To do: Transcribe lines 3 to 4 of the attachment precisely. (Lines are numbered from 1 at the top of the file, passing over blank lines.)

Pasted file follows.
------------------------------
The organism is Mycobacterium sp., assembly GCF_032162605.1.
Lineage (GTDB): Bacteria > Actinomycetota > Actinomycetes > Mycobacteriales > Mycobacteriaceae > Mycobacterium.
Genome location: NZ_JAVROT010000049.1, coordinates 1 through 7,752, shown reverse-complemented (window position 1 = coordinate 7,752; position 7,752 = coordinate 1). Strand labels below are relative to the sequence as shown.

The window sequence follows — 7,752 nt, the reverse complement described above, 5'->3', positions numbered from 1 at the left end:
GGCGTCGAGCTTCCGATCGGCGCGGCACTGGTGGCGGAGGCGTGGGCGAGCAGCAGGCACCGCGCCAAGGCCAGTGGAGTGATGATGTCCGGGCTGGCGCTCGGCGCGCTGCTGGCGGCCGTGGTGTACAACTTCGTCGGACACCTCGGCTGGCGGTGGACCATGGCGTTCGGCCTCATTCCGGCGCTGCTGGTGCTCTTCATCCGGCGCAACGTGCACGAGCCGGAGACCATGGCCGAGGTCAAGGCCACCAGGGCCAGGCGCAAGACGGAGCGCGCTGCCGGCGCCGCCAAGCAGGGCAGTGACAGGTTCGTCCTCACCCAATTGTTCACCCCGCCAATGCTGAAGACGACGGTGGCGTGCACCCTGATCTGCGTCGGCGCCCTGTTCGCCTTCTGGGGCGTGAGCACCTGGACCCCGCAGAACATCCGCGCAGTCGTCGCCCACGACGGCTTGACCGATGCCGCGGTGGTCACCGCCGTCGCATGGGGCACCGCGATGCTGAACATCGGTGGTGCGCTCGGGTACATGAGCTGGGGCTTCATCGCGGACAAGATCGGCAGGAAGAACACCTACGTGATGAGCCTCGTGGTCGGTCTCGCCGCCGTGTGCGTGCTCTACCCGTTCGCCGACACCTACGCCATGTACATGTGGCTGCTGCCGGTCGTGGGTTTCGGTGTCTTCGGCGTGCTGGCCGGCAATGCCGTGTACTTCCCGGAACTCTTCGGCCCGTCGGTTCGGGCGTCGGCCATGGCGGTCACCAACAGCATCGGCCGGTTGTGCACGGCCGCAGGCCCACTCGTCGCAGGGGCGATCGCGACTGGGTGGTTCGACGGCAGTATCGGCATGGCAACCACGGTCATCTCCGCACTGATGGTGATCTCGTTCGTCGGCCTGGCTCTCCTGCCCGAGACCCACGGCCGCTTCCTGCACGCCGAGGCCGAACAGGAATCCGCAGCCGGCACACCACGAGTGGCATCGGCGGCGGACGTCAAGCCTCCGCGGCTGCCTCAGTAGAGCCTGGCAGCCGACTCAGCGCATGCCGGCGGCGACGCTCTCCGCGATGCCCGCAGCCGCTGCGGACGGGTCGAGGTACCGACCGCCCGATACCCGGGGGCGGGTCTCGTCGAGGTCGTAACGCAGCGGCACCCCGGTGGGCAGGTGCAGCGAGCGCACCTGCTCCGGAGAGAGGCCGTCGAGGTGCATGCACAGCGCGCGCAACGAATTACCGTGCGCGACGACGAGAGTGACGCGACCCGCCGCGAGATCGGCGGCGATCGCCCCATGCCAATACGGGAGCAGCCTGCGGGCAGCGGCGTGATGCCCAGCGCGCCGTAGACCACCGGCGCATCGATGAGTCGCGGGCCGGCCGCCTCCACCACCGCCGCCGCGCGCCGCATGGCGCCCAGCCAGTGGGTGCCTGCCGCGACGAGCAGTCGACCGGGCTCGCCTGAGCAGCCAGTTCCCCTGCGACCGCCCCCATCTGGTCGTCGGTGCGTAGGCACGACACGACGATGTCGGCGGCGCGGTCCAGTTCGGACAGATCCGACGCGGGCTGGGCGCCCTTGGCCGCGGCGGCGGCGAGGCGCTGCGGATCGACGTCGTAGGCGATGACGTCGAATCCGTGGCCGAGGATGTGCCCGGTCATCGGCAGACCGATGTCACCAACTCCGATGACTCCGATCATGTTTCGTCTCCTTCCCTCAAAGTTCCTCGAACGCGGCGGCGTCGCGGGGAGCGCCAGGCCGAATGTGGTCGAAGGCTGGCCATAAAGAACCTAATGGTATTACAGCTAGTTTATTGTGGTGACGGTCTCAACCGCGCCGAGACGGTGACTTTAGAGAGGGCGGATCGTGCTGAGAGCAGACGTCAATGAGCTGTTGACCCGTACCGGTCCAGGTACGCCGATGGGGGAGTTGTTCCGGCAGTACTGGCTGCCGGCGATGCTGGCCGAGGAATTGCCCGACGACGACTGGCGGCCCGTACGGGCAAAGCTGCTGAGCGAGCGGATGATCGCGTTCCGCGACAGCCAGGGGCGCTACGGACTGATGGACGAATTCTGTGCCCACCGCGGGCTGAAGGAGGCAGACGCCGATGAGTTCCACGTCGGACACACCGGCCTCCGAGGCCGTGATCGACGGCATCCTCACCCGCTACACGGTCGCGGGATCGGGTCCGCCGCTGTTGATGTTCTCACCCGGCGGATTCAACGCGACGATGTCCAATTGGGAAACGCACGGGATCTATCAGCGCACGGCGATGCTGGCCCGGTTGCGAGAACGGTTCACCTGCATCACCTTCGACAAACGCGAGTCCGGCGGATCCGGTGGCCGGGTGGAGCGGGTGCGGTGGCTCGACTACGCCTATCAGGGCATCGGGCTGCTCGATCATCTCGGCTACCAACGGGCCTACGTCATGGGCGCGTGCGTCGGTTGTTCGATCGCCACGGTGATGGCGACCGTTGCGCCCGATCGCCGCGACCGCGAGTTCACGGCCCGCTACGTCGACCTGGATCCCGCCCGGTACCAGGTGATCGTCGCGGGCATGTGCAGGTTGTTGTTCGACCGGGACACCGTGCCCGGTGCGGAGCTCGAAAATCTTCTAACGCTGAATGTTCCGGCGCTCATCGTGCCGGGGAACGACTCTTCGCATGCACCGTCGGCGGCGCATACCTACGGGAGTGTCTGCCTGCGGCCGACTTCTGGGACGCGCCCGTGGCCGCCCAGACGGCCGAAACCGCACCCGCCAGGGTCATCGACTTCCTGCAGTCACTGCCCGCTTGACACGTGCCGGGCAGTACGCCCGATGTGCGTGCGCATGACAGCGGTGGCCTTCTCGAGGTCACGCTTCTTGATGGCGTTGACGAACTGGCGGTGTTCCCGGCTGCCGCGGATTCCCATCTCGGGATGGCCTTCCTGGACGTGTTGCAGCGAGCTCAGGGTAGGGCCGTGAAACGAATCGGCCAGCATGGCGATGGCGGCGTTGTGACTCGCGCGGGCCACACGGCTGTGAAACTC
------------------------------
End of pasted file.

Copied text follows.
Genome location: NZ_JAVROT010000049.1, coordinates 1 through 7,752, shown reverse-complemented (window position 1 = coordinate 7,752; position 7,752 = coordinate 1). Strand labels below are relative to the sequence as shown.

The window sequence follows — 7,752 nt, the reverse complement described above, 5'->3', positions numbered from 1 at the left end: